In our quest to maximize freedom, we maximize choice, but is this maximization of choice leading to maximization of happiness?
In his TedTalk, Psychologist Barry Swartz helps me understand why I hate large restaurant menus. He articulates nicely, ideas that strongly suggest maximizing choice does not maximize our happiness; rather it is in fact reducing our happiness! I don’t think there is anything more important to ponder than things that directly affect our collective (he mentions the possibility of Pareto Inefficient economies) and individual happiness, and I highly recommend watching the entire 19 minute TedTalk (below); but some of the major takeaways are below.
The cost of choices includes:
- paralysis, the resulting procrastination, and the resulting consequences of not taking action create huge costs for individuals
- the opportunity costs of not choosing another available choice, subtracts from the satisfaction of making the choice that I made
- with so many choices, we expect one of those choices to be a perfect fit; and high expectations that prevent us from being presently surprised and “The key to happiness is low expectations!”
- “Everything was better back when things were worse”
- “…pretty confident we have long since passed the point [number of choices] where choices are adding to our welfare”
This is a quick video of a handful open-minded thought leaders commenting on what things we need to question as we think of how best to teach children and one another is this new digital and information age.
Among this list of things that we need to question, one of the things I was happy to hear mentioned were, grades. Should we even give them? If so, how? I of course think this is a very worthy conversation to take up, especially given the different learning styles and the different disciplines and skills that are needed for each. http://www.youtube.com/watch?v=0e1-ZtFX35E&feature=youtu.be
An absolutely enlightening and astonishing piece on Sugata Mitra’s research and, now, pursuit to further a new education model he calls Self Organizing Learning Environments (SOLEs).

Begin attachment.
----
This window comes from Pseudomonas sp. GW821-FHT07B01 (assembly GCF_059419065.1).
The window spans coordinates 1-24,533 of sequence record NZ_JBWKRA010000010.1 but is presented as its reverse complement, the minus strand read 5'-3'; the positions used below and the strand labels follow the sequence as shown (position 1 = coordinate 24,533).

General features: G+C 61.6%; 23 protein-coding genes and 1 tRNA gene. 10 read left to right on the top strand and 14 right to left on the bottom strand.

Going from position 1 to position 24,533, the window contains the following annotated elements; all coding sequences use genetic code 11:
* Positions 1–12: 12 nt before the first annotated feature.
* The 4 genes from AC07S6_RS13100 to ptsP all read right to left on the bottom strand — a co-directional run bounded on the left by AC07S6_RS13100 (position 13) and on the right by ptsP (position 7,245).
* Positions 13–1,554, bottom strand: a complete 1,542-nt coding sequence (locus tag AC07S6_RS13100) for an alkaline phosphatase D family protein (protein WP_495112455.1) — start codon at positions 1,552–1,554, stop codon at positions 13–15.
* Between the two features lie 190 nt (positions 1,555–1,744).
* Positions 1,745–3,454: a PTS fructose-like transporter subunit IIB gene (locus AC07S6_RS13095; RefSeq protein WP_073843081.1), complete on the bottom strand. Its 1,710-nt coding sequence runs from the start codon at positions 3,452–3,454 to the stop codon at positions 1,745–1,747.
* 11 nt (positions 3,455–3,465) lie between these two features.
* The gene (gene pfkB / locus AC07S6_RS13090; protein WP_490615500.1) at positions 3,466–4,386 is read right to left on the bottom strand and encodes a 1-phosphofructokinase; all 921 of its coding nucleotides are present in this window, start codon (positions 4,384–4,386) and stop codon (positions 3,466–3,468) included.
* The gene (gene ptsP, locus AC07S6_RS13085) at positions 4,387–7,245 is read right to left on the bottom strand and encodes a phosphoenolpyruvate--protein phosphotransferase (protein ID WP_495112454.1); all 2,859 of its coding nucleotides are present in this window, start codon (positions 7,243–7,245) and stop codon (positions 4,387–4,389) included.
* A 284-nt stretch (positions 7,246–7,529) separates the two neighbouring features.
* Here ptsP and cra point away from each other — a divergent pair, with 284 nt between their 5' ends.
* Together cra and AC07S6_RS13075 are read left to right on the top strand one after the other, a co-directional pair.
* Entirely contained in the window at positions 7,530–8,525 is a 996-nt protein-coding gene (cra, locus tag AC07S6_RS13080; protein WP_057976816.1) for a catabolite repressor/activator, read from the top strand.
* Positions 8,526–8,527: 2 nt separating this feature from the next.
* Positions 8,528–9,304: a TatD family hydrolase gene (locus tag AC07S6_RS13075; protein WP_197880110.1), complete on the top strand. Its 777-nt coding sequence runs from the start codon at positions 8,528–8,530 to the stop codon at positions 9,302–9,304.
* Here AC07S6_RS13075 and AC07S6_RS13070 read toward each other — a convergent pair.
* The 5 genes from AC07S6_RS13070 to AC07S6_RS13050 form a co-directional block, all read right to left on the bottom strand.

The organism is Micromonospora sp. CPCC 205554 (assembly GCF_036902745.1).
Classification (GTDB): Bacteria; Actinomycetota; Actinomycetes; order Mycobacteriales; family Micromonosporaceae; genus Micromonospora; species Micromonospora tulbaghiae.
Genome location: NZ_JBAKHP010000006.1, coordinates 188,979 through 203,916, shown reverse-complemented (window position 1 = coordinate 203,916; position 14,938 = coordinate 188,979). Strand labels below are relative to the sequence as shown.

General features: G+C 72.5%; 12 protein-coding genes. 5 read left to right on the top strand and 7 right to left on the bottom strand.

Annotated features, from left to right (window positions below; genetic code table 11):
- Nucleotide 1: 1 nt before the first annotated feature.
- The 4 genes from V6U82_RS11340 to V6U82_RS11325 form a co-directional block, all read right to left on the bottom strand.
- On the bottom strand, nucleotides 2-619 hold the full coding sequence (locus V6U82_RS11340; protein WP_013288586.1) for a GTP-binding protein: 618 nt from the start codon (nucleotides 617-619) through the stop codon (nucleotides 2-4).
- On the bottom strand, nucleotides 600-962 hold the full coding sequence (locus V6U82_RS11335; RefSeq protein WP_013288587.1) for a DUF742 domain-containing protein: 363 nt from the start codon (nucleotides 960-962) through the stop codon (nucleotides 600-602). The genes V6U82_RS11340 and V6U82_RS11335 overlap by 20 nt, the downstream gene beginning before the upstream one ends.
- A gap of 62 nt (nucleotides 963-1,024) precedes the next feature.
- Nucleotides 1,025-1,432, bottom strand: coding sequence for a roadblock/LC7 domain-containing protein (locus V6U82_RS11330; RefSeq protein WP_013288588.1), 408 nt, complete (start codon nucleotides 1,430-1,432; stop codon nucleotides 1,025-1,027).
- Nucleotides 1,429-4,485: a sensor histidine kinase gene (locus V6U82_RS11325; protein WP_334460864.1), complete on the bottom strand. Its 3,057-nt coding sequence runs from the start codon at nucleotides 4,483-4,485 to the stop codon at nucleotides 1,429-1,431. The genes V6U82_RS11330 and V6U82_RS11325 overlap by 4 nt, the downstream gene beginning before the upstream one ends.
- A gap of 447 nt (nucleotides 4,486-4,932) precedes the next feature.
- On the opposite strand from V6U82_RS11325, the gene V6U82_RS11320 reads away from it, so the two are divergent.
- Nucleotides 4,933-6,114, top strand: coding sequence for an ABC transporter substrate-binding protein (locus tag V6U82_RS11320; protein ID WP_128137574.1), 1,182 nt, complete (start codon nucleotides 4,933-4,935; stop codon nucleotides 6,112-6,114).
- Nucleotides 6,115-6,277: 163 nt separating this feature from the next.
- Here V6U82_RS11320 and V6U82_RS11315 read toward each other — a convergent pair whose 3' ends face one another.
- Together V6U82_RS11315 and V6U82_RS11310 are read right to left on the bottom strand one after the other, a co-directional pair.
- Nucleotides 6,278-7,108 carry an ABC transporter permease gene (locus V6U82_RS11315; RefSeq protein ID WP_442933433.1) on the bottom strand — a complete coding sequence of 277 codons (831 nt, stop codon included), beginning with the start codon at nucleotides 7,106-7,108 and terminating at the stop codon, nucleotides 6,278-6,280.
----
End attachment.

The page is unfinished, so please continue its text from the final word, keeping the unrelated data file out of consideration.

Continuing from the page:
Below is the video of Sugata’s Ted Talk, which shows his work and the amazing ability of children (young minds). Highlights include: the story (starts at minute 7:00), the “grandmother method” (starts at minute 10:00), and the story of the 10 year olds correcting Sugata on the spelling of Pythagoras and telling him who he was in a few minutes.
Use the below link to watch video of a author David Brooks speak about some interesting human behaviors and psychological traits. You only need to watch the first 30 minutes of the 60 minute long video, because the rest is just him answering not-so-interesting questions from the audience. For me, some of the highlights from his talk include:
Are you struggling on how to choose between two choices? …let your unconcious mind play a bigger role in the decision, and leave it to a coin flip. Get a coin, assign each side of the coin to one choice, flip it, and let the flipping of the coin tell you how you should choose. Do this by listening to your reaction to the outcome of the coin flip, not the actual result of the coin flip itself.”
Research shows that new born babies who do not receive hands on care (the physical touching from nurses and parents) are more likely to die than those who do. This reflects our innate need to feel emotional connections to other people. We are social beings.
Stephen Wiltshire is the genius autistic painter, and now somewhat of a celebrity. His extraordinary ability to look at an entire metropolitan skyline and then make a detailed sketch of it from memory has earned him the nickname of “the human camera”, but he is more than that. As an advocate for modern teaching processes that address people’s different learning styles and natural gifts, his story and talents move and amaze. …but don’t take my word for it. See for yourself. Watch this video, which was shot in October 2008. Read all about him on his About Me webpage. Or my favorite way…watch more videos about him on his News webpage.
Now I just need to save up enough to buy at least one of his original pieces!